To compensate for my slightly long-ish absence from writing, I will keep you entertained in reading for a while now. Not necessarily my stuff, but The Economist has done a pretty marvelous job of picking apart the German industrial- and export engine highlighting which parts are useable in other countries and which are best to leave to the Germans.
It sounds pretty dismaying, reading the stuff coming out of the article, which pretty much mows hopes of export focus and austerity along sock-height and spits out a mess of what promises to be red ink and pain. But let me give you some quick takeaways of what I find so fascinating about this article:
- Extremely skilled worker base. Hard to argue with the benefits of either way, and will definitely stand the country in good stead for a long time. In terms of other European countries that posses this, you might want to look north, although Italy also has a surprisingly robust manufacturing base and could well attain this if the restructuring of its government finances allows for some business calm any time in the effective lifespan of this know-how. Don’t go asking for this in Greece, Portugal, or Spain though…
- Niche market oligopolies from specialization and only a few firms worldwide that can compete in that niche. This is particularly prevalent in manufacturing, where there are entire supply chains of these Mittelstand companies that are essentially hidden champions of the German export machine and will go well come regional hell or high water. They are instead much more dependent (as can be inferred from the TE article) on the state of the global economy.
- Shunning of “quarterly capitalism”. Perhaps a few other examples than the ones that TE uses could be beneficial, but ever heard of BMW? It doesn’t make the most financial sense for the individual company and its owners necessarily, but it’s a rare instance of this particular Prisoner’s Dilemma working out to the optimal solution outside of the Nash Equilibrium. having the control, and being able to manage the company on something else than a quarter-to-quarter- and shareholder kiss-ass basis is something that I value a lot in company management (as ironic for an investor as it may be). Taken together over many companies, this results in a culture where longer-term investments, projects and improvements can be undertaken without a worry of FCF to shareholders as a percent of equity. Lately, Google went out for a shelling because they basically kept aspects of this close to heart in their dual shareholder class structuring of voting rights, but I think all praise should be with them. I am fairly comfortable with the concept, as Sweden is one of the countries where this is practiced most, and it seems to be doing fairly fine with some closely held company clusters that sells out the cash flow but maintains the voting rights in the hands of a few qualified people.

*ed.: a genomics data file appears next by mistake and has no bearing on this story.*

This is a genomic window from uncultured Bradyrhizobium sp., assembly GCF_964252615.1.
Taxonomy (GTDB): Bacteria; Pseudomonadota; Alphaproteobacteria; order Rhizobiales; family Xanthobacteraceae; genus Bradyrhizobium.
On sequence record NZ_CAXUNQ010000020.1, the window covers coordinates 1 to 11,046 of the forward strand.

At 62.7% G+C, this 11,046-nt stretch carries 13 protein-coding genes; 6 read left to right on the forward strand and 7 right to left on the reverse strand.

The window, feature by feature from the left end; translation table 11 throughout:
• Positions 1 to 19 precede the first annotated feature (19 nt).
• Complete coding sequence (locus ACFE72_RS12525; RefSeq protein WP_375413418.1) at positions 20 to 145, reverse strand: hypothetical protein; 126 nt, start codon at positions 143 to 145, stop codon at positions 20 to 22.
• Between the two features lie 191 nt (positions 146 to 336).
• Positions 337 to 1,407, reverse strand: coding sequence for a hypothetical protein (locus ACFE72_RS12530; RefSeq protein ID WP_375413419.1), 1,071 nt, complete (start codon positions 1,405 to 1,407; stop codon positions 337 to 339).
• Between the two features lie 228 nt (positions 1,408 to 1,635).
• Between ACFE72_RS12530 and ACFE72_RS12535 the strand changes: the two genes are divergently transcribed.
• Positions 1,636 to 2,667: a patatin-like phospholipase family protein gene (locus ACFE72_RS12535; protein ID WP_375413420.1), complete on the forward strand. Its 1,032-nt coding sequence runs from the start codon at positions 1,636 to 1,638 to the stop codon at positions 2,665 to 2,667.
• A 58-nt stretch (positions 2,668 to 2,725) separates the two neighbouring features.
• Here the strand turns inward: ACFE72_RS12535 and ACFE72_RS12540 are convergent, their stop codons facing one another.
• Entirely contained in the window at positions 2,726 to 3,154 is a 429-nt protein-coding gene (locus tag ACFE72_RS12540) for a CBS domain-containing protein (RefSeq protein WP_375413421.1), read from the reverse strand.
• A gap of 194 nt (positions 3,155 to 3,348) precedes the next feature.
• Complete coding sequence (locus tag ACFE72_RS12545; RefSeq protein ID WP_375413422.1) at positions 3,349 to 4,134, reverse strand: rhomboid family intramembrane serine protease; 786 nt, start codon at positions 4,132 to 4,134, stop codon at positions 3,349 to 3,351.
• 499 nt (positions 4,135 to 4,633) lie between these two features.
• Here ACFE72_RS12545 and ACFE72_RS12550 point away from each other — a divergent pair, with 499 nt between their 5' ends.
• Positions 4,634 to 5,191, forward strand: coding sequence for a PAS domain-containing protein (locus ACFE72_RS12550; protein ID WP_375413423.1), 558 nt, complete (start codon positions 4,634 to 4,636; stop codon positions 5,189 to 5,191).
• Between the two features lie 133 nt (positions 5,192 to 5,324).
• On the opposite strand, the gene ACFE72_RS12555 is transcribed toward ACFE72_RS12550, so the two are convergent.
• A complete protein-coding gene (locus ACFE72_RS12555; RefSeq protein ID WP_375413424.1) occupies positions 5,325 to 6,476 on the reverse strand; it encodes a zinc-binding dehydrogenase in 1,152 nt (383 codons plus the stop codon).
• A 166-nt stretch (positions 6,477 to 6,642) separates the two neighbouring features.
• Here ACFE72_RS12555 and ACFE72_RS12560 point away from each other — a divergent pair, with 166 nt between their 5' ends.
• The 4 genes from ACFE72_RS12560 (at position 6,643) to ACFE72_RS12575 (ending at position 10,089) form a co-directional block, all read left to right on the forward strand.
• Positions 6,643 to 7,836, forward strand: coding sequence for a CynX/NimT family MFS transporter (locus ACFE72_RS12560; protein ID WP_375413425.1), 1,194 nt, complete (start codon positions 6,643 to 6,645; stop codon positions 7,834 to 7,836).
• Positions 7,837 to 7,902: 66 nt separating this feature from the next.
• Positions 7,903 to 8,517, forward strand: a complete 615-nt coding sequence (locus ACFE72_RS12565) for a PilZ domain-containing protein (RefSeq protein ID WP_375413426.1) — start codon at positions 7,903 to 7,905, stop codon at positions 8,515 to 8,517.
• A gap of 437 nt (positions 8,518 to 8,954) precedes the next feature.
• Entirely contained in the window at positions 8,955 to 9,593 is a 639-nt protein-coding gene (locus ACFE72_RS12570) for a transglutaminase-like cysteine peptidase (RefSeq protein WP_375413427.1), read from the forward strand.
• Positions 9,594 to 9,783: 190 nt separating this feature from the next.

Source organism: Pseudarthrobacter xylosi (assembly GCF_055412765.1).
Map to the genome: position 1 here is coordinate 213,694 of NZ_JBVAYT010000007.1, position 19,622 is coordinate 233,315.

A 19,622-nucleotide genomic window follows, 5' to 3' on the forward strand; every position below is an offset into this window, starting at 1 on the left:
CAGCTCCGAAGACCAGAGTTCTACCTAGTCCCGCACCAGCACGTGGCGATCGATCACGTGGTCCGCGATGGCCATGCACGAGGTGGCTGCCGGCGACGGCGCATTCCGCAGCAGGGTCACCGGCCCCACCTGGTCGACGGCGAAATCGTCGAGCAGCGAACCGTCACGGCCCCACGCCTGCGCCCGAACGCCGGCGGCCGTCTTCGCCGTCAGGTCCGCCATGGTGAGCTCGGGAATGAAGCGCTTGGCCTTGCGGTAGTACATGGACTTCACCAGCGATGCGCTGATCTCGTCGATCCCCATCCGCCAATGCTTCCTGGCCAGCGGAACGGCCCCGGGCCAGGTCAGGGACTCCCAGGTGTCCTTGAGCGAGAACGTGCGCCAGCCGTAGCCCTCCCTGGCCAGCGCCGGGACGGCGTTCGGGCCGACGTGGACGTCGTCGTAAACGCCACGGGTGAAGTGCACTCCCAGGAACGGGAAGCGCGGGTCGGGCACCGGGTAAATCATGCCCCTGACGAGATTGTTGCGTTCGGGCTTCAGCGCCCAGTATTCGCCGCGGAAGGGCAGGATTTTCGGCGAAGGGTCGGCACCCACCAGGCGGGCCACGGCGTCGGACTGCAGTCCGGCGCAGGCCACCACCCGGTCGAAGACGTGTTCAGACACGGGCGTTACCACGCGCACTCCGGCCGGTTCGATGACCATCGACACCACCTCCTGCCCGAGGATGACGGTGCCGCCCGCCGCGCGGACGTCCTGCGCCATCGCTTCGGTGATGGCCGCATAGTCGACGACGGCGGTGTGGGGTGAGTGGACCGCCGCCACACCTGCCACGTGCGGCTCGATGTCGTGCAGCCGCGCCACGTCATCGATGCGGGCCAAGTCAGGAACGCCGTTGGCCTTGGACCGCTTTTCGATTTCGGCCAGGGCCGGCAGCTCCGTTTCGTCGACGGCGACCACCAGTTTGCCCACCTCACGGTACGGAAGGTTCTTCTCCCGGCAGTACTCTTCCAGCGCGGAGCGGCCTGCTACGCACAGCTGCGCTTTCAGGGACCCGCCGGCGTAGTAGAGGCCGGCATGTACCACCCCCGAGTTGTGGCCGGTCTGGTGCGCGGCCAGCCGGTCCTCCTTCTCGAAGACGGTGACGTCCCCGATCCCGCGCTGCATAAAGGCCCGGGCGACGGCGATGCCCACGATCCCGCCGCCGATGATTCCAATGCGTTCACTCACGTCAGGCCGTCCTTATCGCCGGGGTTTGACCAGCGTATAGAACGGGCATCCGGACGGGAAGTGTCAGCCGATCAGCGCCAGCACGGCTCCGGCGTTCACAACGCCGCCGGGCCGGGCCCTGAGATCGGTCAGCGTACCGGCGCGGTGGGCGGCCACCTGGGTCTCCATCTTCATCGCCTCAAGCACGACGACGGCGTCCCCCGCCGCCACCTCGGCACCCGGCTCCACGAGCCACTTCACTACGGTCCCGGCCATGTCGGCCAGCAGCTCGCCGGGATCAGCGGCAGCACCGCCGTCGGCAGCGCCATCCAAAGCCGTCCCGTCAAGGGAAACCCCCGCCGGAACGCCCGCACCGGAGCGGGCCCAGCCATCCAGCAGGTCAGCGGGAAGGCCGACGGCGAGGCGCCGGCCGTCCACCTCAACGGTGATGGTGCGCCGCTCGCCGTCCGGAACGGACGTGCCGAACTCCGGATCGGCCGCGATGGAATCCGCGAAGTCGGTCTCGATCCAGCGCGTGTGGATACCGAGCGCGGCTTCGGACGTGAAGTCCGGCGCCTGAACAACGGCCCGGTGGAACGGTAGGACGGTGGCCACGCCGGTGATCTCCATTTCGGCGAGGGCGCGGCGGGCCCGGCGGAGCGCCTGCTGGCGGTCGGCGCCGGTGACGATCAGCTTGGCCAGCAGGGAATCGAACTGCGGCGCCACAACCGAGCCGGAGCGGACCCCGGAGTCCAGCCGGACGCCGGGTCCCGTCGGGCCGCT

- A tradition of business and hard work to fall back on. They’re not a flash-in-the-pan wonder, but has had bouts of less than stellar performance in shorter periods. In the end though, they can always fall back on the mentality and methods, if not companies, that brought it the entire Mittelstand, and made the country bounce up well after the turn of the millenium.
- A system of unions, companies and state that works fairly well, with large parts of trust, cooperation and efforts to go a little bit out of your own best to make sure the system works. Some of the American readers might balk at this, and scream either “Socialism!” or “Ant hill mentality!” at this notion, but, hey, it works. Invisible hand of capitalism, greed is good, egalitarianism is dead, and other cliches probably come to mind. I thought those cliches were germinated in a system that proved to have failed spectacularly in the last five years, but then again, I’m probably too young to remember, right?
And a few more outlook-based snippets are also worth looking into:
- Two lost decades and worse can be overcame. Repeatedly.
- Global manufacturing and engineering skills will be in demand for a long time.
- Yes, converting exporters to consumers is complicated.
- The sold good is not the product itself but the result it’s bought to accomplish. (Hybrid value-added discussion.)
- Look into the reform processes of the corporate environment to see how it’s done.
By the time I realized all these things, bells were ringing all over my head. Where else does most of this stuff apply to? Where can I find symmetries with the German situation that TE so teasingly states are not there?
While there are lessons to be had for any country that does or wants to start exporting, particularly out of its manufacturing base, there is one particular case where I think nearly everything applies, and I have been covertly referring to it in the way the points above are written:
Points 1-5 all apply, although 4 might be a stretch. Highly skilled worker bases, systems of cooperation, shunning of shareholder activism, tradition and niche market oligopolies that structure into supply chains are all there!
There is still a lot to learn from the insights in the article beyond the just mentioned, but could anyone translate the article into Japanese and please post it on nearly any seat of some power in the Land of the Rising Sun, be it business or government? I’m seriously considering paying for proof of this happening in some form, and I’d gladly post and praise any such initiatives here.